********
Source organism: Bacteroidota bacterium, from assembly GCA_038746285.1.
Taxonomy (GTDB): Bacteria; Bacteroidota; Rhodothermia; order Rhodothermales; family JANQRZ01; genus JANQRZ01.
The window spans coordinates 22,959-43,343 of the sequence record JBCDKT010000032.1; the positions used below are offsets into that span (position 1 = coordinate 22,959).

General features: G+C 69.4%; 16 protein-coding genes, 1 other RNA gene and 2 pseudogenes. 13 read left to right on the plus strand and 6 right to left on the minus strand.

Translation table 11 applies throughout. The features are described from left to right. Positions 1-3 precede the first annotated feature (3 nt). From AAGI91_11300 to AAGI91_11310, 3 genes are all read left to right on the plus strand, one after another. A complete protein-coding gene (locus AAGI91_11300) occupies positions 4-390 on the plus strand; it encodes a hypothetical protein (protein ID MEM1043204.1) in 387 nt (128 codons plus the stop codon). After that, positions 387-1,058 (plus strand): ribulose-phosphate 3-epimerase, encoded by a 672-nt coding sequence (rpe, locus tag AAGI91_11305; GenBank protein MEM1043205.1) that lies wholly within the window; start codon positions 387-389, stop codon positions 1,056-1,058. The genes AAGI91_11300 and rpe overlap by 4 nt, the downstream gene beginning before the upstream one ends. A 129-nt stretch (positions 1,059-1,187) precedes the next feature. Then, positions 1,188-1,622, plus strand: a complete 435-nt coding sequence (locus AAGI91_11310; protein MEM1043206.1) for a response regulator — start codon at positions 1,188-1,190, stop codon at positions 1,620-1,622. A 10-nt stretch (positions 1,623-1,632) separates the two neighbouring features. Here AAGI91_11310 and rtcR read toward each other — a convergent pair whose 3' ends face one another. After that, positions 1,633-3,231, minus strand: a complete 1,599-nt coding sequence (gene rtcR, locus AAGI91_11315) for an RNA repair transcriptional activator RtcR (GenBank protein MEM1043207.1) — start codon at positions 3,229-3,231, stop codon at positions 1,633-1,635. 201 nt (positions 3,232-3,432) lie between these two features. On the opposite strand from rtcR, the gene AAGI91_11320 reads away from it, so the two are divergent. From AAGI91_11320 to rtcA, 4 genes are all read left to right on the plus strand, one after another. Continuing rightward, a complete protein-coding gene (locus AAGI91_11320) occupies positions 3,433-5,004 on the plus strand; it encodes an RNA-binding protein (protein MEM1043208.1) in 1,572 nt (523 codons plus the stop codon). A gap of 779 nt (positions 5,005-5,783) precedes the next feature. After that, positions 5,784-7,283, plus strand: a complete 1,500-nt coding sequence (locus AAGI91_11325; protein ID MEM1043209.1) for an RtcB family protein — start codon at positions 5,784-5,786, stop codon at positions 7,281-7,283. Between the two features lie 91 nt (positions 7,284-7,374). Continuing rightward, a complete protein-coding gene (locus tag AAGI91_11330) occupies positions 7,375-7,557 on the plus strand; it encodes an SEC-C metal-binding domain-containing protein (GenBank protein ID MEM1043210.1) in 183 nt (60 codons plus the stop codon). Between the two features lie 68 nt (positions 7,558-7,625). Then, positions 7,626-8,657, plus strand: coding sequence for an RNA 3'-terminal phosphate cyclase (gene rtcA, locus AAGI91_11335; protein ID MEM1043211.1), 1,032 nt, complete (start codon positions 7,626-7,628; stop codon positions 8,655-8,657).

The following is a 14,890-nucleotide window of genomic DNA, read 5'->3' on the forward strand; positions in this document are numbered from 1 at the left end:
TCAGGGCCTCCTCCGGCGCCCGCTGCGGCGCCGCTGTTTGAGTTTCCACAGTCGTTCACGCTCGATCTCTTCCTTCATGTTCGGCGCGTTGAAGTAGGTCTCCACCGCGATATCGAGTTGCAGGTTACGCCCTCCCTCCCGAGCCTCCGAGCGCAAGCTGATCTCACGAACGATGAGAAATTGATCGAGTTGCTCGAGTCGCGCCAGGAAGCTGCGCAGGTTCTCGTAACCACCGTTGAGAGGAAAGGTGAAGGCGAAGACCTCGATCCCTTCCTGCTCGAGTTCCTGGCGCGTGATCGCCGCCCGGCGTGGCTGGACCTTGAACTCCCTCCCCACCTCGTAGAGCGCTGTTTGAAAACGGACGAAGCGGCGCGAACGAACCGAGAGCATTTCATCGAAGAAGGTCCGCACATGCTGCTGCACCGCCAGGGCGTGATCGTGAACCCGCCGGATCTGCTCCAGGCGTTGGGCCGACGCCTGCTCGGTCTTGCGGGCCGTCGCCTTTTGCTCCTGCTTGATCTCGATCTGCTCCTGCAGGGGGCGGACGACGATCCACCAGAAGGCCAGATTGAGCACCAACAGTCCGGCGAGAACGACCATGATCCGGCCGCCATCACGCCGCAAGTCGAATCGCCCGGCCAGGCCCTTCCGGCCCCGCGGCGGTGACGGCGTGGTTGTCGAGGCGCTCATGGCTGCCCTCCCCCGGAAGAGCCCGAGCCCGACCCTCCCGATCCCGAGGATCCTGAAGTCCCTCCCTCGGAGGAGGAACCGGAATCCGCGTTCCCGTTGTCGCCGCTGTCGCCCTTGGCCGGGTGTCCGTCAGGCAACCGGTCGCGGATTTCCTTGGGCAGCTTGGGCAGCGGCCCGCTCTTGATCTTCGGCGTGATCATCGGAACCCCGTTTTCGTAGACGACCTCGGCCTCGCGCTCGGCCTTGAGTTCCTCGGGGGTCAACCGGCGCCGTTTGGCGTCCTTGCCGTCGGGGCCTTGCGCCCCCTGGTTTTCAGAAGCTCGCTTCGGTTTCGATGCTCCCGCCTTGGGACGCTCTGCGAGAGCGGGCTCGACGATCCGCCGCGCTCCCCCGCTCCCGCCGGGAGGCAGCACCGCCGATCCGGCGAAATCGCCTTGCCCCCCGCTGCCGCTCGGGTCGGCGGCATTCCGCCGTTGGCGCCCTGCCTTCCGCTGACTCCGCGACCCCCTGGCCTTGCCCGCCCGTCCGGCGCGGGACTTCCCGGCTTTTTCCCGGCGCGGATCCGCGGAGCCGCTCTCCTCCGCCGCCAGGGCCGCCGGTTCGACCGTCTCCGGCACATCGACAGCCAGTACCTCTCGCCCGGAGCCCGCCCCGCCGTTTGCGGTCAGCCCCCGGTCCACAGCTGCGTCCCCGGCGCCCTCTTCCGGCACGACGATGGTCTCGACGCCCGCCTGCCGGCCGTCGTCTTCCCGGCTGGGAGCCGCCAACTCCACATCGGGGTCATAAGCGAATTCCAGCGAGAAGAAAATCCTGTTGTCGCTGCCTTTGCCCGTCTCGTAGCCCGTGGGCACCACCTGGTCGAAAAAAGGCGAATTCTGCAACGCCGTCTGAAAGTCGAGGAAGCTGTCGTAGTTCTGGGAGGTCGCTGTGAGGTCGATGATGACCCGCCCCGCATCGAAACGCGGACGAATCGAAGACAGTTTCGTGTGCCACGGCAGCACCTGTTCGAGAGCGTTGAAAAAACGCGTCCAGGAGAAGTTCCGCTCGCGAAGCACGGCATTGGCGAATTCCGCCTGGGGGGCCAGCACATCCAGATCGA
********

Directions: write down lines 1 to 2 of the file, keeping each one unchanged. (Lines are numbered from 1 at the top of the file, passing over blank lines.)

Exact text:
Source organism: Bacteroidota bacterium, from assembly GCA_038746285.1.
Taxonomy (GTDB): Bacteria; Bacteroidota; Rhodothermia; order Rhodothermales; family JANQRZ01; genus JANQRZ01.